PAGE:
8 Ways to Strengthen Your Foundational Data to Better Combat Supply Chain Disruption

Follow these recommendations for getting your data house in order and navigating supply chain unpredictability more effectively.
ways to strengthen your foundational

Hundreds of thousands of virtual gallons of electronic ink have been spilled about the necessity of supply chain organizations making a digital transformation in order to survive the havoc wrought by the emergence of the COVID-19 pandemic more than two years ago. Companies have increasingly invested in digital solutions (artificial intelligence, machine learning, data analytics, predictive modeling, simulation and more), seeking algorithmic answers to the unforeseen and unanticipated.

All of those digital technologies and solutions are absolutely crucial for more effective management of the unexpected to improve supply chain resilience amid disruption, said Alex Wakefield, CEO of MHI member Longbow Advantage. Unfortunately, not one of them will make a shred of difference if the data inputs each relies upon aren’t appropriately organized, accessible, easily shared and useful. Not unlike building a house, without first constructing a proper foundation, any structure layered over it will begin to crack, shift or fail.

“I think people blow past all the essential data blocking and tackling and jump into the really fun part of trying to write cool algorithms,” Wakefield explained. “But, without putting in the time to properly structure the source data—to make sure it’s clean, usable and harmonized—supply chain organizations won’t get the insights they need to attain the resilience they want.”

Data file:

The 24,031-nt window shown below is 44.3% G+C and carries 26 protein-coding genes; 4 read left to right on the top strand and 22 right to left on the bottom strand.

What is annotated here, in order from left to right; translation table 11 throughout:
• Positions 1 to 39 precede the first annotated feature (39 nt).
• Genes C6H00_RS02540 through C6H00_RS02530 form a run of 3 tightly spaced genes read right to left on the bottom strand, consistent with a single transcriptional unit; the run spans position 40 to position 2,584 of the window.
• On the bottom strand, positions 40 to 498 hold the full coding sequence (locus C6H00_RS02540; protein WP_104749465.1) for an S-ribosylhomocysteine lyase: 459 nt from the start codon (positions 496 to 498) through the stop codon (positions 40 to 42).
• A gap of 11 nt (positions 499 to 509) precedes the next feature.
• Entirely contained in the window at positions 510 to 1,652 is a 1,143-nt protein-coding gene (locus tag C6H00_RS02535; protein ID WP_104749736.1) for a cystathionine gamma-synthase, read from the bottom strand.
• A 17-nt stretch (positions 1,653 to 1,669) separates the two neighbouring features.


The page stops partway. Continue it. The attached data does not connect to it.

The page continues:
Further, leveraging those digital solutions (such as those listed in the sidebar on page 32) on top of a solid foundation of usable data can generate more than 5% improvement in productivity annually, added Amadou Diaw, director of digital transformation services at MHI member Dematic.

“Digital solutions tools are often driven by data from systems—such as controllers, sensors, data historians or related systems in facilities—that may have not been fully captured and utilized. By collecting and analyzing this data, organizations can gain new insights into problem areas along with uncovering opportunities that have previously gone unnoticed,” he said.

Diaw noted that supply chain organizations who have done so report:

  • Inventory reduction by up to 35%
  • CAPEX reductions by up to 30%
  • Improved delivery times by up to 15%
  • Shorter lead times by up to 50%
  • Quality improvement by up to 40%
  • Reduction in mean time to repair (MTTR) by up to 15%
  • Overall operational efficiency improvement by up to 20%
  • Reduction in manual data collection time by up to 80%

Unfortunately, no “easy button” or magic wand exists to wrangle the data into submission. However, there are several data organization and management best practices that can help. Armed with these eight strategies, supply chain leaders more effectively harness data for enhanced visibility, transparency, analytics, responsiveness and more to better manage disruptions.